After 6 to 12 months following primary cryotherapy, prostate biopsies were performed in patients and reported a rate ranging from 7.7 to 25 percent in several series. It was determined that certain areas of the prostate and seminal vesicles were more likely to be sites of treatment failure. Dr. Shinohara and associates reported that recurrence was more common in cancers located at the apex (95%) and seminal vesicles (43.8%), in contrast to those located in the midgland (4.1%) and base (0%). Due to a release of intracellular PSA from cellular necrosis, PSA levels may rise to a very high value immediately after the procedure. Out of 132 patients, biochemical failure was lowest for those who achieved PSA nadirs (usually found in 3 months) below .1ng/mL (21%) but was common in those with higher values. Within the first 12 months after treatment 96% experienced biochemical failure and 88% saw biopsy failure.


“Targeted Cryoablation of the Prostate: 7-Year Outcomes in the Primary Treatment of Prostate Cancer”
Duke K. Bahn, Fred Lee, Robert Badalament, Anil Kumar, Jeffrey Greski, And Michael Chernick. UROLOGY 60 (Suppl 2A): 3–11, 2002. © 2002, Elsevier Science Inc.

In this study 590 consecutive prostate cancer patients were evaluated after approximately 5.43 years following primary targeted cryoablation from March 1993 to September 2001. Patients were treated at Crittenton Hospital in Rochester, Michigan. Based on the likelihood of disease relapse, patients were placed into 3 risk groups; 15.9% low risk, 30.3% medium risk, and 53.7% high risk. Since the cryotherapy procedure had not matured to its current state until 1996, not all patients in this series underwent the same procedural method. Although all patients were treated with 2 complete freeze-thaw cycles using a target temperature of -40°C, the first 350 patients were treated with a liquid nitrogen cryomachine. An argon-based cryomachine later replaced liquid nitrogen, yielding better results. After 7 years the biochemical disease-free survival rates were as follows, low risk was 61%, medium risk was 68%, and high risk was 61%. Prostate cryotherapy patients with a positive biopsy were 13%, and afterwards 32 patients underwent repeat cryoablation. Targeted cryoablation proved, in this study, to equal or surpass morbidity rates of external-beam radiation, 3-dimensional conformal radiation, and brachytherapy.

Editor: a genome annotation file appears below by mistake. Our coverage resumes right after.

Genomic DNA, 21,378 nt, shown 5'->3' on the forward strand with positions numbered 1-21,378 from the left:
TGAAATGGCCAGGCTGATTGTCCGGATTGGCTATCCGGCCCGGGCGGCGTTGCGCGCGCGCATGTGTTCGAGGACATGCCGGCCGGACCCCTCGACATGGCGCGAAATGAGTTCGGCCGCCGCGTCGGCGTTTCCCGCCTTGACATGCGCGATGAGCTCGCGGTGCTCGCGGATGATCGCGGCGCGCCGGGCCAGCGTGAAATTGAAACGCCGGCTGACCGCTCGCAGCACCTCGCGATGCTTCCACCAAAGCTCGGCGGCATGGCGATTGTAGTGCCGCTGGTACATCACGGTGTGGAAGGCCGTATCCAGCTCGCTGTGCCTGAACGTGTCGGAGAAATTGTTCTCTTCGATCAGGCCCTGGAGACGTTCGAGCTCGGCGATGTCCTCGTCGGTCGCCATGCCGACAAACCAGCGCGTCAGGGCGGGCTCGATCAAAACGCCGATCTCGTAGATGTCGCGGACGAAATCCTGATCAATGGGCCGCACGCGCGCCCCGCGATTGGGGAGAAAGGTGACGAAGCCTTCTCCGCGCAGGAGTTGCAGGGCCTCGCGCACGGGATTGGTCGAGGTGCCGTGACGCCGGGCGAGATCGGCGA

“Five-Year Retrospective, Multi-Institutional Pooled Analysis of Cancer-Related Outcomes After Cryosurgical Ablation of the Prostate”
John P. Long, Duke Bahn, Fred Lee, Katsuto Shinohara, Douglas O. Chinn, And Joseph N. Macaluso, Jr. UROLOGY 57: 518–523, 2001. © 2001, Elsevier Science Inc.

In this study 975 prostate cancer patients underwent cryosurgical ablation as their primary therapy from January 1993 to January 1998. Patients treated at five institutions were pooled for this analysis including the New England Medical Center, University of California at San Francisco, Urologic Institute of New Orleans, Crittenton Hospital, and Alhambra Hospital. Based on clinical characteristics (such as PSA level, Gleason score, and stage), patients were placed into 3 groups, 25% at low risk, 34% at medium risk, and 41% at high risk. Physicians tracked patients for a period of 24 months. The 5-year biochemical relapse-free survival rate for patients with a PSA less than 0.5ng/mL ranged from 36% to 61%, compared with patients having a PSA level less than 1.0ng/mL, which ranged from 45% to 76%. The positive biopsy rate was 18%. Certain complications included impotence (93%), incontinence (7.5%), rectal fistula (.5%), and transurethral resection (13%).